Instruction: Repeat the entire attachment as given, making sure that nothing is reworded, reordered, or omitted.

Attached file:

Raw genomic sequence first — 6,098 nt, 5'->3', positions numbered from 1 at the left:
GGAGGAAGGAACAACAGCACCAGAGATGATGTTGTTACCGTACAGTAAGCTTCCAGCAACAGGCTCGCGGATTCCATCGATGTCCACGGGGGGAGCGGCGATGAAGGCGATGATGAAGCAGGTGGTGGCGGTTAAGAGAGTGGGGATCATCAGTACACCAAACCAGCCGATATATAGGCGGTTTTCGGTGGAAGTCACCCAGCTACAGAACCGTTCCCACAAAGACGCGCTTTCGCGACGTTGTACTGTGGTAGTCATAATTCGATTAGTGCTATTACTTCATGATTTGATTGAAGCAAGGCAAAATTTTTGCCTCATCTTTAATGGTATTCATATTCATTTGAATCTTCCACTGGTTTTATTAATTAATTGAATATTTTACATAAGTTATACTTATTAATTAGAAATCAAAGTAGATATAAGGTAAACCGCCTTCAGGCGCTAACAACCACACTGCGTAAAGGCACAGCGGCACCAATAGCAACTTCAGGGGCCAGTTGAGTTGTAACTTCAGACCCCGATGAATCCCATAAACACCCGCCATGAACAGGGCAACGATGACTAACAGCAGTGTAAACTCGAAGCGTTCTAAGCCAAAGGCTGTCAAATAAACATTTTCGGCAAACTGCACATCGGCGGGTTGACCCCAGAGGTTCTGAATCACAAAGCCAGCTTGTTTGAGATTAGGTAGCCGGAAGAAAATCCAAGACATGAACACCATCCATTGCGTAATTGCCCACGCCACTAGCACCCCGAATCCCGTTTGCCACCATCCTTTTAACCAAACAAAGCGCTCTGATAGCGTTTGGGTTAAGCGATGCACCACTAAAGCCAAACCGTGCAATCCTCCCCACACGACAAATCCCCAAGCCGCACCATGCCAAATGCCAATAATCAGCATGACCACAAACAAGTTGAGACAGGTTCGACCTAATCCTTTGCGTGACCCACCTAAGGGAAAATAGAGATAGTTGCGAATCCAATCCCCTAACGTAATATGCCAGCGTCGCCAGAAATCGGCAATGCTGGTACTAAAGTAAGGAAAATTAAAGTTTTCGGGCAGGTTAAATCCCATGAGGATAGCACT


Raw genomic sequence first — 6,098 nt, 5'->3', positions numbered from 1 at the left:
GGAGGAAGGAACAACAGCACCAGAGATGATGTTGTTACCGTACAGTAAGCTTCCAGCAACAGGCTCGCGGATTCCATCGATGTCCACGGGGGGAGCGGCGATGAAGGCGATGATGAAGCAGGTGGTGGCGGTTAAGAGAGTGGGGATCATCAGTACACCAAACCAGCCGATATATAGGCGGTTTTCGGTGGAAGTCACCCAGCTACAGAACCGTTCCCACAAAGACGCGCTTTCGCGACGTTGTACTGTGGTAGTCATAATTCGATTAGTGCTATTACTTCATGATTTGATTGAAGCAAGGCAAAATTTTTGCCTCATCTTTAATGGTATTCATATTCATTTGAATCTTCCACTGGTTTTATTAATTAATTGAATATTTTACATAAGTTATACTTATTAATTAGAAATCAAAGTAGATATAAGGTAAACCGCCTTCAGGCGCTAACAACCACACTGCGTAAAGGCACAGCGGCACCAATAGCAACTTCAGGGGCCAGTTGAGTTGTAACTTCAGACCCCGATGAATCCCATAAACACCCGCCATGAACAGGGCAACGATGACTAACAGCAGTGTAAACTCGAAGCGTTCTAAGCCAAAGGCTGTCAAATAAACATTTTCGGCAAACTGCACATCGGCGGGTTGACCCCAGAGGTTCTGAATCACAAAGCCAGCTTGTTTGAGATTAGGTAGCCGGAAGAAAATCCAAGACATGAACACCATCCATTGCGTAATTGCCCACGCCACTAGCACCCCGAATCCCGTTTGCCACCATCCTTTTAACCAAACAAAGCGCTCTGATAGCGTTTGGGTTAAGCGATGCACCACTAAAGCCAAACCGTGCAATCCTCCCCACACGACAAATCCCCAAGCCGCACCATGCCAAATGCCAATAATCAGCATGACCACAAACAAGTTGAGACAGGTTCGACCTAATCCTTTGCGTGACCCACCTAAGGGAAAATAGAGATAGTTGCGAATCCAATCCCCTAACGTAATATGCCAGCGTCGCCAGAAATCGGCAATGCTGGTACTAAAGTAAGGAAAATTAAAGTTTTCGGGCAGGTTAAATCCCATGAGGATAGCACT